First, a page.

When Cliff Lee decided to re-join the Philadelphia Phillies in mid-December, the first thought racing through the mind of every Phils’ fan rotated around a star studded rotation that would help the team get the revenge they declared they would seek following a bitter ending to the National League Championship Series.

As the initial shock wore off, some of us baseball scribes posed a more interesting question—How many pitchers are too many for the Phillies?

The addition of Lee shored up a mediocre bullpen an interesting way. He would now join Roy Halladay, Roy Oswalt and Cole Hamels to form a front four that averaged at least seven innings a start in 2010. Even the fifth starter, Joe Blanton, averaged more than six innings a start last season. In large part thanks to Halladay and Lee, the Phillies’ lead the league in complete games with 14, and the bullpen threw a National League low 421 innings—without Lee.

An incredibly durable rotation helped what was once a mediocre bullpen become much more reliable late in games. Of course, a lot of that had to do with health and performance. Former starter Jose Contreras settled into his seventh inning role nicely, while over the final months of the seasons, set-up man Ryan Madson and closer Brad Lidge were nearly untouchable.

For that reason alone, heading into the 2011 season, the Phils’ have to feel pretty good about the state of their bullpen, because they certainly feel good about the strength of their starting pitching. The bullpen’s only loss was middle innings guy Chad Durbin, while JC Romero looks to rebound from an injury plagued 2010 season.

It really isn’t a difficult observation to make—the starting rotation, barring injury, is going to log a ton of innings in front of a bullpen that has the potential to be very strong at the back end. With a core of relievers virtually guaranteed roster spots, the need for the “last man out of the bullpen,” or the 12th pitcher on the roster, is growing incredibly slim.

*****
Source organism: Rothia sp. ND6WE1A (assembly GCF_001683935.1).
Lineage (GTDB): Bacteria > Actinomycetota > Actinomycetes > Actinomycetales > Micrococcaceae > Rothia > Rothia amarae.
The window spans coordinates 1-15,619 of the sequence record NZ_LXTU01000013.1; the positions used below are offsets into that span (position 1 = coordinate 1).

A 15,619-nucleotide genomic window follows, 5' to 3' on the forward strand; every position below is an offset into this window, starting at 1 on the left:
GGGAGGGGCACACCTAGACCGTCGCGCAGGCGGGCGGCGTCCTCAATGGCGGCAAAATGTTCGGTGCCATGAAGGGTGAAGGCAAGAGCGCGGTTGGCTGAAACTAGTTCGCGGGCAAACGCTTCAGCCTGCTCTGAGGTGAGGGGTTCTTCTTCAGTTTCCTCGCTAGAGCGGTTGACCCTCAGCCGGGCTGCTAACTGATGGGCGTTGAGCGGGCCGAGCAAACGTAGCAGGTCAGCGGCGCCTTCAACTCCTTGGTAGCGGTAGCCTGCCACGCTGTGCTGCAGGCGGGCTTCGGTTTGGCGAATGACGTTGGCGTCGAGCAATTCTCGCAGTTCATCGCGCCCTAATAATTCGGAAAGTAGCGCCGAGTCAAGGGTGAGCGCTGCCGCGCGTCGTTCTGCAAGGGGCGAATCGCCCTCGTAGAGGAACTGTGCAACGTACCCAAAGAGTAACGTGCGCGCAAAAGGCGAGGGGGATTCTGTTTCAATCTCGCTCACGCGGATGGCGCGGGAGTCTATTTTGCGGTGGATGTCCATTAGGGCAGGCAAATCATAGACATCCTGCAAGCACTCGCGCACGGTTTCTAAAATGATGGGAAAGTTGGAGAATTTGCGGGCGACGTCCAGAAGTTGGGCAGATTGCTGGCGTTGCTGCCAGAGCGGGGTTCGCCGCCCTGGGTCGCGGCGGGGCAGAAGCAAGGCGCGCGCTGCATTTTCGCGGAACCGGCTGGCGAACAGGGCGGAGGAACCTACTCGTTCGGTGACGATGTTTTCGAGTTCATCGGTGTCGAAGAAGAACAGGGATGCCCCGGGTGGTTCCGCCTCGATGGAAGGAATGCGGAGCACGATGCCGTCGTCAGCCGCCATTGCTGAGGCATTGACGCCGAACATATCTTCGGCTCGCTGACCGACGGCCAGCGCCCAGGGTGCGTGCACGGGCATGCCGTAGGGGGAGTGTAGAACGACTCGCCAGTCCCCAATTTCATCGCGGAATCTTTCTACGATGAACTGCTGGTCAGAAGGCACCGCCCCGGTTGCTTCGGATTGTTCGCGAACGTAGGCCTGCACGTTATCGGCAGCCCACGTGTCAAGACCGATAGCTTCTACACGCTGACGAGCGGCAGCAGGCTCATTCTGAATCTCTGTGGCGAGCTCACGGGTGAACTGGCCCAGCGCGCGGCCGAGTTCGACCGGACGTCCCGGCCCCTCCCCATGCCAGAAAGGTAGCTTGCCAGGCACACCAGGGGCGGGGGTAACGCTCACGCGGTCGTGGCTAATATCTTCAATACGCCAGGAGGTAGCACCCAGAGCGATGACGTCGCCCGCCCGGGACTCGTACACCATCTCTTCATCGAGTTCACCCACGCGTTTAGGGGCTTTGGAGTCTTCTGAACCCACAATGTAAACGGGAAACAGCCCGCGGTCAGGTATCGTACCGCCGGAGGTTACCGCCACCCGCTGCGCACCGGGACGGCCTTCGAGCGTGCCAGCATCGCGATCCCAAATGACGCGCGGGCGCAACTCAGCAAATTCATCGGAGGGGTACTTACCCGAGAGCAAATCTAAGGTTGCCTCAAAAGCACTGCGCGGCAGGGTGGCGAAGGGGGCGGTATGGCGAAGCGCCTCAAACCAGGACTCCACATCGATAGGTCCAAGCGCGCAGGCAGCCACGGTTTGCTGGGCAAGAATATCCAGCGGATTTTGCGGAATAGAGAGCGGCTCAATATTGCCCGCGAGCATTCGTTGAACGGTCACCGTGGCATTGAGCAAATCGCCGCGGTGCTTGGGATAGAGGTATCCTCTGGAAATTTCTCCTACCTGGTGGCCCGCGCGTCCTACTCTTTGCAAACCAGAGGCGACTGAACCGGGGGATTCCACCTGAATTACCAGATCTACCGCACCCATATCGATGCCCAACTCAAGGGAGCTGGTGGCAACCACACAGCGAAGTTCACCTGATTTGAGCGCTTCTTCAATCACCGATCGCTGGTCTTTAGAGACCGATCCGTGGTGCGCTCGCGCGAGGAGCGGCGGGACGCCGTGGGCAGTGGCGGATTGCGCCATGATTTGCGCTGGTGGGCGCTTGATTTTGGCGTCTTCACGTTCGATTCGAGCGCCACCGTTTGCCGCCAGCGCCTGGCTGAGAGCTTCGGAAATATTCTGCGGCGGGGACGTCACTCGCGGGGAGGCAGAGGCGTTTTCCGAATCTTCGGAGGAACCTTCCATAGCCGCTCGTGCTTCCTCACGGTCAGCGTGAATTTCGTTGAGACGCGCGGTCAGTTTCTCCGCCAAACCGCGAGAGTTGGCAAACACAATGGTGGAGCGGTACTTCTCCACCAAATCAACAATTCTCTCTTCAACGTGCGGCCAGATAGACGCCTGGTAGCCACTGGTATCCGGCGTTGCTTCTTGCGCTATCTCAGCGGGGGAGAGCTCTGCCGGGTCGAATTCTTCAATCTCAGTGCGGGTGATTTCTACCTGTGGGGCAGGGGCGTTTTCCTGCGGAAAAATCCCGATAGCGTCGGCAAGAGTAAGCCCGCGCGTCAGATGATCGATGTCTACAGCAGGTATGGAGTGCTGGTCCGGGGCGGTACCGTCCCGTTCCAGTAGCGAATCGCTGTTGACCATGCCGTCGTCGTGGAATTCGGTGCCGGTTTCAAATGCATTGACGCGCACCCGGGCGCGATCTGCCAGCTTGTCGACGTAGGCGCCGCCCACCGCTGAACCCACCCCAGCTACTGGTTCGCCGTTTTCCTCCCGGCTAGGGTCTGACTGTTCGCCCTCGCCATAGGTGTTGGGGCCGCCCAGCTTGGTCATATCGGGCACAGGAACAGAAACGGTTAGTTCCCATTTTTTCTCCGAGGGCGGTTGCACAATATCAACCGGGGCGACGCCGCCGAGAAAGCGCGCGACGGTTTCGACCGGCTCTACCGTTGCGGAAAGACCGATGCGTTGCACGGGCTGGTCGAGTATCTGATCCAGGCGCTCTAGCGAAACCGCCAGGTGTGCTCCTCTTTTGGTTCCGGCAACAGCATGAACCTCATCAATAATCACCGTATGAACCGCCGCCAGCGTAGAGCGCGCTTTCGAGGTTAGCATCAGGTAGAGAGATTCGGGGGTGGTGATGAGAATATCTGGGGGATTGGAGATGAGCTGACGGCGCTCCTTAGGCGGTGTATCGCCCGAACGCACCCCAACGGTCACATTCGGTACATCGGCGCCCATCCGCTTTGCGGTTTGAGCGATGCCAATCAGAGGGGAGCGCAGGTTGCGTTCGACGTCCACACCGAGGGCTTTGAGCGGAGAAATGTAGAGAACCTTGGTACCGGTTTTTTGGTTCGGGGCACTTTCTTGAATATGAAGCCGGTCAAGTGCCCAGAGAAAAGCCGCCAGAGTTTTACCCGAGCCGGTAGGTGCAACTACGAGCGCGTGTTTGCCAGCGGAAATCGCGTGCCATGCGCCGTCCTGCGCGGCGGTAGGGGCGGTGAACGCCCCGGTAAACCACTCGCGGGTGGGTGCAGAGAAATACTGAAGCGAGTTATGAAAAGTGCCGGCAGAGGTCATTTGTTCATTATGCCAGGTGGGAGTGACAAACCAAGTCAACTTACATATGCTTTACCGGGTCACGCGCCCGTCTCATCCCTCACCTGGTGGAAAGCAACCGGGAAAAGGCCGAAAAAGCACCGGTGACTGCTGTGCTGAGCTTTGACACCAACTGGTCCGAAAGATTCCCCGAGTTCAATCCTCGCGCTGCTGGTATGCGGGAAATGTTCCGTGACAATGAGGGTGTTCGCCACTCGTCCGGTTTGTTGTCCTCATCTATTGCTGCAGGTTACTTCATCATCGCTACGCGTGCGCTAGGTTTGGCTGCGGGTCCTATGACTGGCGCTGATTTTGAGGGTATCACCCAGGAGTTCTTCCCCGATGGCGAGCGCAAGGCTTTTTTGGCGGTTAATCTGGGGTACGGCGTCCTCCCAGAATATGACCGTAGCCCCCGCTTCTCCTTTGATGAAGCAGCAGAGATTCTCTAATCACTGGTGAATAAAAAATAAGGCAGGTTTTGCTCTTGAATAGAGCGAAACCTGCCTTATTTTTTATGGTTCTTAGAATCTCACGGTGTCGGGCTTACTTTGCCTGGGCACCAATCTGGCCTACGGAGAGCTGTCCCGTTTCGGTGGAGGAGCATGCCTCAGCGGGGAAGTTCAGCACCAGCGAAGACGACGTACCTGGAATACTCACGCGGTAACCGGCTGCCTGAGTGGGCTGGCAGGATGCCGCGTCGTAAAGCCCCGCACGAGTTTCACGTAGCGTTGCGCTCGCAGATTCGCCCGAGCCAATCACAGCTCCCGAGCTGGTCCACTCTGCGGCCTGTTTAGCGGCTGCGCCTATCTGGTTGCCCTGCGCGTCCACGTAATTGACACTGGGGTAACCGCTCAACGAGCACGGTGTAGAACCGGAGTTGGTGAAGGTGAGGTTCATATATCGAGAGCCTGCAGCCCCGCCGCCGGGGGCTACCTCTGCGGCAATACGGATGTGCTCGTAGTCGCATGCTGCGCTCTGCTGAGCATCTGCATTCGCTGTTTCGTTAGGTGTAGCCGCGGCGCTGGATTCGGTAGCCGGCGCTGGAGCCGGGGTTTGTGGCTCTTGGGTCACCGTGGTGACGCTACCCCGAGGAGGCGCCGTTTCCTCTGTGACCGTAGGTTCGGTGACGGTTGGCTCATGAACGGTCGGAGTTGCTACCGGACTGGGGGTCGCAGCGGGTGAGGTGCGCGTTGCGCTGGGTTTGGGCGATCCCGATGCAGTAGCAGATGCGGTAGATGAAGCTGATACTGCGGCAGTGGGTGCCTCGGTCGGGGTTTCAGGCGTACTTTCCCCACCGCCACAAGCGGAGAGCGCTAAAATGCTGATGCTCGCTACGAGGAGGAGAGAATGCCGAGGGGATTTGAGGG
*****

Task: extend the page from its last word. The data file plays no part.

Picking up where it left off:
Excluding the five guys that will compose the starting rotation, we know that six more pitchers are virtual locks for the bullpen. Lidge, Madson, Contreras and Romero will all be heading north for Opening Day. Another pair of relievers, Danys Baez and Kyle Kendrick, are near locks to make the club thanks to the guaranteed dollars on their contracts and spring performances that can’t be used as an excuse to leave them behind.

Looking over that group of six though, you have more than just a few good single inning relievers. You also have more than one guy that is capable of logging several innings per outing. Kendrick, who will most likely break camp as the team’s long man thanks to the depth of the starting rotation. Though he may not have been very effective as a starter last season, he did log 180 innings for the Phils’.

The same case can be argued for several other relievers on the roster. Outside of Lidge and Romero, who will be used primarily against left handed hitters, Contreras, Madson and Baez could all throw more than one inning for the Phillies, though, keeping those guys to one inning a piece may be the better option.

In short, the need for yet another reliever is obsolete behind a starting rotation that will probably be sapping innings from the six guys that are almost guaranteed to make the roster. The question now becomes, “What do the Phils’ do with that last spot on the 25-man roster?”

Obviously, it should go to another utility player, giving the Phillies more options both in the field and on the bench.

While I’m the ultimate optimist in regards to the health of Chase Utley‘s knee (which by the way, he tested out with pivot drills on the second base bag today) and will not concede that claims that he won’t play this season are flat out ludicrous, (I know, I know. I can’t help myself.) he will, at the very least, open the season on the 15-day disabled list.

That virtually guarantees a replacement second baseman a job, which in this case, we’ll award to Wilson Valdez.

With that out of the way, we know eight guys will be playing every day for the Phillies: Carlos Ruiz, Ryan Howard, Valdez, Jimmy Rollins, Placido Polanco, Raul Ibanez and Ben Francisco. Love it or hate it, that’s the lineup.